The future of our cricket looks encouraging
Guyana was given a thorough hiding by Trinidad in the finals, but under the conditions and considering form during the tournament this was not an altogether surprising conclusion.
From an administrative perspective it is utterly unbelievable that a team had to play three high-profile matches, including the finals, in three consecutive days while the other team had over four days rest.
Guyana gave of their best in the two preceding matches but it was expecting too much for them to have enough energy to play a third high-profile game in three days. Their patchy form, especially from their leading batsmen, throughout the tournament meant that it was always going to be an uphill task for them to win the competition. The logistical congestion in the lead-up to finals did not help either and the authorities need to sit and review this if they are to have two teams competing in the finals on equal ground.
From a regional perspective there are many positives to take from the tournament in terms of player performance.
From a batting perspective, the form of Gayle who was having a torrid time previous to his participation in the regional competition is a major positive. He is a key player for us and seeing him back in form gave great optimism for our upcoming tour to Australia. His form is key to guiding our young batting team, especially Kieran Powell who struggled in this tournament without actually looking out of form. The batting of Darren Bravo also was cause for praise. His class and talent were never in doubt but it was pleasing to see him perform on a consistent basis. His clean cultured power hitting was also another pleasing aspect of his cricket which came to the fore. The batting form of our key all-rounders, Darren Sammy, Dwayne Bravo and Pollard also augurs well for the immediate future. It seems that they are now showing consistency in their cricket.
Another major positive to come out of this tournament was the re-emergence of Christopher Barnwell as an all-round cricketer of high quality. His bowling, which was previously highly underrated, showed real quality. It is difficult to produce another player who seamed and swung the new ball as much as Barnwell. His batting achieved greater consistency to such an extent that he was arguably our best top order batsman. It was encouraging to see that his batting, which is based on power rather than finesse, also had a technical competence to it which was showcased during his heroic innings against Jamaica where he went about chasing that mammoth total by playing orthodox cricketing shots. Barnwell, more than any other player during this tournament, deserves a recall to the W/Indies team and must be considered the best fast-medium all-rounder in the Caribbean – arguably better than both Sammy and Dwayne Bravo – on present form.
The down side of the batting performances must be the form of our own Sarwan and Deonarine. Sarwan, especially, looked completely out of sync with cricket. His batting looked clueless, none moreso than when he batted against the Windward Islands and looked like getting himself out, either through a run-out or otherwise, off almost every delivery he faced. Even in the field his demeanour was one of a player who was not fully focused on cricket. The sitter that he dropped against the Windwards plus the commentators’ snide remarks that every time a ball goes to Sarwan there are two runs, points to a distraction from cricket. It was a pathetic performance from one of our most highly rated West Indian players, and one wonders whether he is in the mental frame of mind to return to international cricket.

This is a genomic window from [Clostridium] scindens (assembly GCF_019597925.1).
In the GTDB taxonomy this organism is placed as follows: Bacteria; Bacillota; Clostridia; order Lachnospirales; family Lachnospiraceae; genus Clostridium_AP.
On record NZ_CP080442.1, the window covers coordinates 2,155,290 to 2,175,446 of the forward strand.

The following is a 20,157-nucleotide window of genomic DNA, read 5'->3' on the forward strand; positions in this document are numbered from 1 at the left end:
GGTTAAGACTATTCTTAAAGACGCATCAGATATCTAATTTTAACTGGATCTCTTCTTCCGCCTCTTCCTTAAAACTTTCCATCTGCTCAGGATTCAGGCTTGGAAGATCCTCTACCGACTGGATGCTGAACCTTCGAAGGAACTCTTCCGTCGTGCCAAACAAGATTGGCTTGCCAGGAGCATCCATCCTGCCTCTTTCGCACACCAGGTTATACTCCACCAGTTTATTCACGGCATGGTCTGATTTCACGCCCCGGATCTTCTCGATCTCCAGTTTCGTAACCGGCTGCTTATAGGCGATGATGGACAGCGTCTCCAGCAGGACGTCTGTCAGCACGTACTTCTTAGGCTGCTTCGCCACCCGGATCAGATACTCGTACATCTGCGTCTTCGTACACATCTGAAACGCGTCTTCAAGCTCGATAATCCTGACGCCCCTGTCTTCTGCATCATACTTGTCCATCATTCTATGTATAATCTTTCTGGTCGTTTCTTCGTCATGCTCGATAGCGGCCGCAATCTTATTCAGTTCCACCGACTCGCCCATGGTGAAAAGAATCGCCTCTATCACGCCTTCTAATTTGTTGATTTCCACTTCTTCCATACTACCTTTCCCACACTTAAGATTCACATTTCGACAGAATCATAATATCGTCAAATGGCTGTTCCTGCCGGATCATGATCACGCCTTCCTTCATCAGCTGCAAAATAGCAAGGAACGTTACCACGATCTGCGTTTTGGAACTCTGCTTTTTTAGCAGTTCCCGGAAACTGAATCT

Deonarine, likewise, had much to gain from a masterful performance since there is a vacancy in the W/Indies team for a batsman to replace the injured Samuels. He, like Sarwan, is a pale shadow of himself.
On the pace bowling side there is much to be highly optimistic about. A number of bowlers, all in excess of 6΄ and carrying the requisite physiques, performed encouragingly on wickets that were not conducive to fast bowling. In terms of pace the frontline players were Shannon Gabriel (6’5”), Ronsford Beaton (6’2”) – who until a fortnight ago was a relative unknown – and Sheldon Cotterell ( 6’ 2”). There was real pace and aggression in these bowlers. All three of these players should make the senior W/Indies team in the near future and if/when they do it will be a mouthwatering experience. There were also encouraging performances from Jason Holder (6’8”), Delorn Johnson (6’4”) and Carlos Braithwaithe (6’3”).
There was not much improvement in the spin department. A number of spinners played the containment role for their teams and were economical, but none looked to be of international quality. Bishoo showed glimpses of his old self and was the only frontline spinner who can lay claim to gaining wickets through genuine spin bowling. The googly that bowled Devon Smith was pure class. He still turns the ball a long way and showed good variation and should be given encouragement by the selectors, for he is too much of a quality player to be allowed to rot away. The less said about Permaul the better. But he is only 23 years old and definitely one for the future. His confidence must have taken a battering during this tournament, but the selectors must know that he is one for the future and give him the necessary encouragement.
So as the T-20 tournament concludes, a number of players reinforced their reputations, others began creating a name for themselves, some found redemption while others lost their plot. It was a great experience to watch our players live. If only the providers could have included the speed gun for us to assess the speed of some of our young pacers. All in all we can say that the future of our cricket looks encouraging.